From the Boat Race to coffee festivals and art deco cinemas: Five events to do in London this weekend

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From the return of the Oxford and Cambridge Boat Race to the London Coffee Festival, here are five events happening this weekend, April 1 to 3, we think you should check out.

With the clocks going back last weekend and the days getting longer, it’s safe to say we’re officially in spring.

As always there are plenty of exciting things to do both indoors and outdoors in the capital.

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Cambridge and Oxford Boat RaceCambridge and Oxford Boat Race
Cambridge and Oxford Boat Race

Oxford and Cambridge Boat Race

Between Putney Bridge and Chiswick Bridge Sunday April 3 (Women’s Race starts 2.23pm, Men’s Race starts 3.23pm) Free

Pick a side and cheer on the rowers at the annual Oxford and Cambridge Boat Race, one of the world’s oldest sporting events, and one of London’s most popular.

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The boat race route with the best places to watch. Credit: The Boat RaceThe boat race route with the best places to watch. Credit: The Boat Race
The boat race route with the best places to watch. Credit: The Boat Race

Some of the best spots we recommend to watch the race are Putney Bridge, where Positively Putney is running a Street Food Festival at St Mary’s Church Square, Bishop’s Park, where you can find street food traders and a big screen to follow the action and Chiswick Bridge to catch the finish line.

The Truman Brewery’s four day coffee festival returns this year with a whole array of events.The Truman Brewery’s four day coffee festival returns this year with a whole array of events.
The Truman Brewery’s four day coffee festival returns this year with a whole array of events.

London Coffee Festival

The Truman Brewery, Brick Lane, E1 6QR March 31 to April 3 Tickets £24

From latte art master classes and plant milk pairing sessions to a barista tournament and even a coffee-themed art exhibition, the jam-packed programme of interactive demonstrations, workshops, talks and tasting sessions has something new to teach even the most avid bean connoisseurs.

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The Garden Cinema. Photo: @richard.vitola.jones The Garden Cinema. Photo: @richard.vitola.jones
The Garden Cinema. Photo: @richard.vitola.jones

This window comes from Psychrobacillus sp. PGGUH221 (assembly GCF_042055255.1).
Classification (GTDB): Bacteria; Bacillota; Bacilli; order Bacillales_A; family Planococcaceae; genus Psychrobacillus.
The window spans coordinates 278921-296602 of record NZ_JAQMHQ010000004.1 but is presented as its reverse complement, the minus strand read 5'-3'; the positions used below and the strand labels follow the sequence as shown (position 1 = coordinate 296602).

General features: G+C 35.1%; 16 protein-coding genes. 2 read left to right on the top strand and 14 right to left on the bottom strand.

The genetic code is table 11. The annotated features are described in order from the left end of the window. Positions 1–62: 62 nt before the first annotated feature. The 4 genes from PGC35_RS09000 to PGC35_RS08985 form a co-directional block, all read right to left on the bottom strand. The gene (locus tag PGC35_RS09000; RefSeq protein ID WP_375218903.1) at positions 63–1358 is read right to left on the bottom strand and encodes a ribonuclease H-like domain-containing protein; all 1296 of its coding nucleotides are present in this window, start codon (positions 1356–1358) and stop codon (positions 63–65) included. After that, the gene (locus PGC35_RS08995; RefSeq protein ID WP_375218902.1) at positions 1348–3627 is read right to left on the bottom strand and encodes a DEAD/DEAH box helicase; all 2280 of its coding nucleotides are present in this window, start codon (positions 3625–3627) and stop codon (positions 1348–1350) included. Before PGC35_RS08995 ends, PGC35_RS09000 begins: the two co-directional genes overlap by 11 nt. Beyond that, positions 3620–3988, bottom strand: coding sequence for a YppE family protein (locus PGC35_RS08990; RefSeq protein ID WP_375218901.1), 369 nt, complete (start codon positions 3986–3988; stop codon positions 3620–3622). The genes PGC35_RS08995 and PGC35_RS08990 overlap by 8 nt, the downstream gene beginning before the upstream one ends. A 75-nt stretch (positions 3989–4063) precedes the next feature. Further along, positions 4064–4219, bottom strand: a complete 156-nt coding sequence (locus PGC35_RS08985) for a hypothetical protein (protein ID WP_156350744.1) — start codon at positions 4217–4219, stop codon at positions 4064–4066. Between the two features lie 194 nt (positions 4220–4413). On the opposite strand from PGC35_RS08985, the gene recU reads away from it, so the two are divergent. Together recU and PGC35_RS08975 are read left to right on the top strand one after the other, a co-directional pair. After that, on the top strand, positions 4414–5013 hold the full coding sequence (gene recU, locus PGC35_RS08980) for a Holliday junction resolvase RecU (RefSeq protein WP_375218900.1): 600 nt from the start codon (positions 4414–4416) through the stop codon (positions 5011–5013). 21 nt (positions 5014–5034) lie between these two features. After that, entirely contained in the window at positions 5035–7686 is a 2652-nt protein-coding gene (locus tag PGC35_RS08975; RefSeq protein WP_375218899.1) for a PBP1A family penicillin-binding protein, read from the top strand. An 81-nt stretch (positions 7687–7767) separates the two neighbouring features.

Garden Cinema’s Women in the Mafia Festival

The Garden Cinema, 39-41 Parker Street, WC2B 5PQ Sunday April 3 Tickets £14

Covent Garden’s newly opened 1930s inspired cinema is hosting a mini festival this Sunday presented by Cinema Italia UK and organised by researchers from the University of Bath’s Politics department. Based on the theme of women in the mafia, the festival presents two films

First up is Kim Longinotto’s award-winning 2019 doc Shooting the Mafia, a fascinating piece about Letizia Battaglia, an Italian photographer whose career revolved around photographing the life and crimes of the Mafia in and around Palermo.

This is followed by Jonas Carpignano’s A Chiara, which premiered in Cannes last year and centres on a teenager’s discovery of her father’s ties with the Mafia in Calabria.

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Small Island at National TheatreSmall Island at National Theatre
Small Island at National Theatre

Small Island at the National Theatre

National Theatre, Upper Ground, South Bank, SE1 9PX Till April 30 Tickets £20 to £89

The acclaimed, five-star production of Andrea Levy’s prize-winning novel, Small Island, returns to the National Theatre.

Hortense yearns for a new life away from rural Jamaica, Gilbert dreams of becoming a lawyer and Queenie longs to escape her Lincolnshire roots.

Small Island follows their lives through the Second World War until the arrival of HMT Empire Windrush at Tilbury, where hopes for the future soon meet the stubborn reality of post-war Britain.

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Adapted by Helen Edmundson and directed by Rufus Norris, this “resonant, funny and moving” play brings to life the tangled history of Jamaica and the UK.

Francis Bacon, Study for Bullfight No. 1, 1969.Francis Bacon, Study for Bullfight No. 1, 1969.
Francis Bacon, Study for Bullfight No. 1, 1969.

Francis Bacon: Man and Beast

Royal Academy of Arts, Burlington House, Piccadilly, W1J 0BD Till April 17 Tickets £24.50

Francis Bacon’s powerful new exhibition focuses on the Irish artist’s unerring fascination with animals: how it both shaped his approach to the human body and distorted it; how, caught at the most extreme moments of existence, his figures are barely recognisable as either human or beast.

Spanning Bacon’s 50-year career, highlights include some of Bacon’s earliest works and his last-ever painting, alongside a trio of bullfight paintings which will be exhibited together for the first time.

Seen together, these raw expressions of anxiety and instinct – both animal and human – feel poignantly relevant today.

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